Integrated surveillance to counter piracy by the Italian Navy
Recently it has been published by IOS Press a book resuming the results of the NATO Advanced Research workshop (ARW) on PIRACY AND MARITIME TERRORISM: LOGISTICS, STRATEGIES, SCENARIOS. The book is available on internet and includes one of my articles on piracy presented in Lisbon (Portugal) at the above mentioned workshop on 19th – 22nd May 2008.
The following abstract resumes the main key points touched in my article called “The importance of integrated surveillance to effectively counter maritime piracy: the Italian Navy approach”
The article introduced the piracy problem with specific reference to its (at that time) developments in the Indian Ocean, in particular focusing on the involvement of the Italian Navy both nationally and within international NATO and EU coalitions. Indeed, the Italian Navy started to be significantly present in this area towards the end of the 80’s, despatching patrol assets to the Indian Ocean and the Persian Gulf to escort Italian shipping along most important sealines. It should be mentioned that the Italian merchant fleet is one of the most important in the area and the Italian government interest caused the temporary dispatch of ITN vessels for supporting and assisting national cargoes.
All these activities allowed significant information gathering on the environment and on dynamics of shipping and local traffics in the area. The Italian direct involvement in actions connected with counter piracy started in 1997 with the presence of an Italian Navy task group in the Eastern Seas for more than 7 months (ITS Zeffiro and ITS Artigliere).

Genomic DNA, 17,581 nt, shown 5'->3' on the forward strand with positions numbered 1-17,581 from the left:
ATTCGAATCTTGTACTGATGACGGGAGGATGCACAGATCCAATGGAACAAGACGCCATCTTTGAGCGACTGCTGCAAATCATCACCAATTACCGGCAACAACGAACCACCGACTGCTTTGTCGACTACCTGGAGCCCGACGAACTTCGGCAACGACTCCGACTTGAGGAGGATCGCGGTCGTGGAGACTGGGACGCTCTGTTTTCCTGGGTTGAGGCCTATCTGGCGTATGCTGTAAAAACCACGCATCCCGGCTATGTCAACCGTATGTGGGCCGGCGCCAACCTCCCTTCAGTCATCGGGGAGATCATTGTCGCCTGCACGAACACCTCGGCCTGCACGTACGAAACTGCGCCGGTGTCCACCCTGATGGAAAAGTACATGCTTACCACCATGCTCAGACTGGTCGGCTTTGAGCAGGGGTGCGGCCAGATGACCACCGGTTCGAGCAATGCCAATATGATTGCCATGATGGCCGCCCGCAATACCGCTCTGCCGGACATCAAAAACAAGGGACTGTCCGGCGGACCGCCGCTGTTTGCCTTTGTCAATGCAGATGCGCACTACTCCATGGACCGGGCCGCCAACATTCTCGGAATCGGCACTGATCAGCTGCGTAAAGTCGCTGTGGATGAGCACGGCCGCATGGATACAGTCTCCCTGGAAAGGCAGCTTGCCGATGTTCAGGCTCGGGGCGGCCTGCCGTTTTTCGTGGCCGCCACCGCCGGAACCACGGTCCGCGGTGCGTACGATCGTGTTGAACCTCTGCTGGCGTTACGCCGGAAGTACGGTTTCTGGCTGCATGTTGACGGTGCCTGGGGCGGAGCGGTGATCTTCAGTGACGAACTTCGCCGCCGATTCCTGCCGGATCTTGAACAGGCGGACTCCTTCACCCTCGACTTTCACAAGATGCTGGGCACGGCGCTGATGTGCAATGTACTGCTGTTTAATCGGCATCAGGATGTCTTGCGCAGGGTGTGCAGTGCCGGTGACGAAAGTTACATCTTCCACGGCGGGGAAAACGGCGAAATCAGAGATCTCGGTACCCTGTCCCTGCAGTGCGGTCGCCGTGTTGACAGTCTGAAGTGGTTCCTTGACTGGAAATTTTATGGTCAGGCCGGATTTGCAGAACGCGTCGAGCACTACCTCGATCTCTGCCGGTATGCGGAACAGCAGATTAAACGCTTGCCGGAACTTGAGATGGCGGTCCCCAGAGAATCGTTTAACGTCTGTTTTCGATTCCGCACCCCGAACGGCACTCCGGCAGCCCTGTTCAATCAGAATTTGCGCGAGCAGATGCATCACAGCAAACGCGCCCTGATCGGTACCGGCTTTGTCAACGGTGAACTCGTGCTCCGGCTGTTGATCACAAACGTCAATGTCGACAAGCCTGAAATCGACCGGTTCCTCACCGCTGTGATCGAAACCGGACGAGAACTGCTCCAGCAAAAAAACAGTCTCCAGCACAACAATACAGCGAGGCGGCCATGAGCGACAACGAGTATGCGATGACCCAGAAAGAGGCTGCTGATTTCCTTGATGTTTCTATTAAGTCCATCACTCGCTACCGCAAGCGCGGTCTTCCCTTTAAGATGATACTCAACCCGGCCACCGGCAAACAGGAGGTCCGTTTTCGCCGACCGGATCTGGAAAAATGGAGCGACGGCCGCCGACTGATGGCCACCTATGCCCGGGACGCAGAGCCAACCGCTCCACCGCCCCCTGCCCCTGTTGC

Actually, since the beginning of the Operation Enduring Freedom, the Italian Navy began a continuous and active presence with naval assets for presence and counter-terrorism operations throughout the entire area of responsibility of USCENTCOM. This allowed to continuesly monitor the merchant routes and, sometimes, to directly act in support of the attacked vessels. In particular, coalition assets, under the direction of an Italian Admiral, often interacted with pirates eventually arresting the crews. In July 2005, two pirate attacks off Somalia waters, occurred to Italian vessels over the span of a week (Jolly Marrone and Cielo di Milano). This brought the Italian Government to take an immediate action, tasking the Navy to despatch two frigates (ITS Granatiere and Libeccio) to the area in order to conduct a national maritime surveillance and counter-piracy Operation nicknamed MARE SICURO.
This initiative provided an important signal to the international community and the Italian action was also acknowledged by the IMO during the forthcoming conference of Muscat (January 2006).
In the following years, also given the increased dynamic of piracy in the Indian Ocean, the Italian Navy planned deployments of naval groups in the area every year and established a continuous detachment presence at Combined Maritime Forces (aka CMF) in Al Manama (Bahrain). Besides analysing the most relevant lessons learned and critical operational issues following these activities, the article pointed out that piracy is an international crime, of asymmetric nature, that every Nation should counter seeking regional and international cooperation to preserve the freedom of navigation at sea.
Legal issues seams to be prevalent in the complexity of the situation so it is necessary a larger consensus to better tackle piracy. Besides, a common political and economic action should be engaged to support local population and remove instability causes.